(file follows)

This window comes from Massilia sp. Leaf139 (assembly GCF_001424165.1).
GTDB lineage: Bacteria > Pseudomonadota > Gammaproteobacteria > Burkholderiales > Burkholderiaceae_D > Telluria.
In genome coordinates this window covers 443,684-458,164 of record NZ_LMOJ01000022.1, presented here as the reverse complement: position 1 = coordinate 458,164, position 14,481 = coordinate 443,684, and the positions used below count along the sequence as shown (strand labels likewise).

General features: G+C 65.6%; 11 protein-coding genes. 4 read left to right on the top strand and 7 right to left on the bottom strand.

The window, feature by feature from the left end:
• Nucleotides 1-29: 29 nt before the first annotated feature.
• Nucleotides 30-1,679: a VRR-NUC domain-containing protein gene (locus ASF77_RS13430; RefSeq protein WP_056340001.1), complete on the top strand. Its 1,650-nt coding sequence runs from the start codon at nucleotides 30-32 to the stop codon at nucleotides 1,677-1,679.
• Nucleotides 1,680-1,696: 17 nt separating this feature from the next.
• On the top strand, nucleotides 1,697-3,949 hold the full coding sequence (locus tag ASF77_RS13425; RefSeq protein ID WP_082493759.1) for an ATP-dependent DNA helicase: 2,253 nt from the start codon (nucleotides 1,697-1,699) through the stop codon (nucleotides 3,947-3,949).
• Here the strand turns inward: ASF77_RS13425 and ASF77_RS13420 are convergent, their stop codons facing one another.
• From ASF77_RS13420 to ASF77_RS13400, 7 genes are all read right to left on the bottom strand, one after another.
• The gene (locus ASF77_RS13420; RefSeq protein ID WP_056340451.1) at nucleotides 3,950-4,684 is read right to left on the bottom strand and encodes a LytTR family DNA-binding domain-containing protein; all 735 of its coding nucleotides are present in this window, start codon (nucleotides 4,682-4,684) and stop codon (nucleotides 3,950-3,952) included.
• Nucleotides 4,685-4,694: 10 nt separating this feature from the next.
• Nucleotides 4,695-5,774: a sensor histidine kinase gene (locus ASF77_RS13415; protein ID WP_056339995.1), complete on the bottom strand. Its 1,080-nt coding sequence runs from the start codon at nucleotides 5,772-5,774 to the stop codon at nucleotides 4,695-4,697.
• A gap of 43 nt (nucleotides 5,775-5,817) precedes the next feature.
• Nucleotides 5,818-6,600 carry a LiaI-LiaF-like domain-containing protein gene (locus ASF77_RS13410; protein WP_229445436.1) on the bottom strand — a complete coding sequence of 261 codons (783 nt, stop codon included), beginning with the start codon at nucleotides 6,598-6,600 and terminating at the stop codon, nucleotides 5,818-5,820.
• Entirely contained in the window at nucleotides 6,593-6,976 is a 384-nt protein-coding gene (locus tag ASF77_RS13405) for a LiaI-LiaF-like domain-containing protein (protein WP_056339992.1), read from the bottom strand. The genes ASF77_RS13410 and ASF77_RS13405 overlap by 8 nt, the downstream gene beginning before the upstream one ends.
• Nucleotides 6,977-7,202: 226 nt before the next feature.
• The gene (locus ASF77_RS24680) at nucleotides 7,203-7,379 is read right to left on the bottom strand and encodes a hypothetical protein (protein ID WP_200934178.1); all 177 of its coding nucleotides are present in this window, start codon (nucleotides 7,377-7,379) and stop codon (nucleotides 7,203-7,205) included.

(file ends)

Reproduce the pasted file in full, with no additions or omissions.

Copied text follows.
This window comes from Massilia sp. Leaf139 (assembly GCF_001424165.1).
GTDB lineage: Bacteria > Pseudomonadota > Gammaproteobacteria > Burkholderiales > Burkholderiaceae_D > Telluria.
In genome coordinates this window covers 443,684-458,164 of record NZ_LMOJ01000022.1, presented here as the reverse complement: position 1 = coordinate 458,164, position 14,481 = coordinate 443,684, and the positions used below count along the sequence as shown (strand labels likewise).

General features: G+C 65.6%; 11 protein-coding genes. 4 read left to right on the top strand and 7 right to left on the bottom strand.

The window, feature by feature from the left end:
• Nucleotides 1-29: 29 nt before the first annotated feature.
• Nucleotides 30-1,679: a VRR-NUC domain-containing protein gene (locus ASF77_RS13430; RefSeq protein WP_056340001.1), complete on the top strand. Its 1,650-nt coding sequence runs from the start codon at nucleotides 30-32 to the stop codon at nucleotides 1,677-1,679.
• Nucleotides 1,680-1,696: 17 nt separating this feature from the next.
• On the top strand, nucleotides 1,697-3,949 hold the full coding sequence (locus tag ASF77_RS13425; RefSeq protein ID WP_082493759.1) for an ATP-dependent DNA helicase: 2,253 nt from the start codon (nucleotides 1,697-1,699) through the stop codon (nucleotides 3,947-3,949).
• Here the strand turns inward: ASF77_RS13425 and ASF77_RS13420 are convergent, their stop codons facing one another.
• From ASF77_RS13420 to ASF77_RS13400, 7 genes are all read right to left on the bottom strand, one after another.
• The gene (locus ASF77_RS13420; RefSeq protein ID WP_056340451.1) at nucleotides 3,950-4,684 is read right to left on the bottom strand and encodes a LytTR family DNA-binding domain-containing protein; all 735 of its coding nucleotides are present in this window, start codon (nucleotides 4,682-4,684) and stop codon (nucleotides 3,950-3,952) included.
• Nucleotides 4,685-4,694: 10 nt separating this feature from the next.
• Nucleotides 4,695-5,774: a sensor histidine kinase gene (locus ASF77_RS13415; protein ID WP_056339995.1), complete on the bottom strand. Its 1,080-nt coding sequence runs from the start codon at nucleotides 5,772-5,774 to the stop codon at nucleotides 4,695-4,697.
• A gap of 43 nt (nucleotides 5,775-5,817) precedes the next feature.
• Nucleotides 5,818-6,600 carry a LiaI-LiaF-like domain-containing protein gene (locus ASF77_RS13410; protein WP_229445436.1) on the bottom strand — a complete coding sequence of 261 codons (783 nt, stop codon included), beginning with the start codon at nucleotides 6,598-6,600 and terminating at the stop codon, nucleotides 5,818-5,820.
• Entirely contained in the window at nucleotides 6,593-6,976 is a 384-nt protein-coding gene (locus tag ASF77_RS13405) for a LiaI-LiaF-like domain-containing protein (protein WP_056339992.1), read from the bottom strand. The genes ASF77_RS13410 and ASF77_RS13405 overlap by 8 nt, the downstream gene beginning before the upstream one ends.
• Nucleotides 6,977-7,202: 226 nt before the next feature.
• The gene (locus ASF77_RS24680) at nucleotides 7,203-7,379 is read right to left on the bottom strand and encodes a hypothetical protein (protein ID WP_200934178.1); all 177 of its coding nucleotides are present in this window, start codon (nucleotides 7,377-7,379) and stop codon (nucleotides 7,203-7,205) included.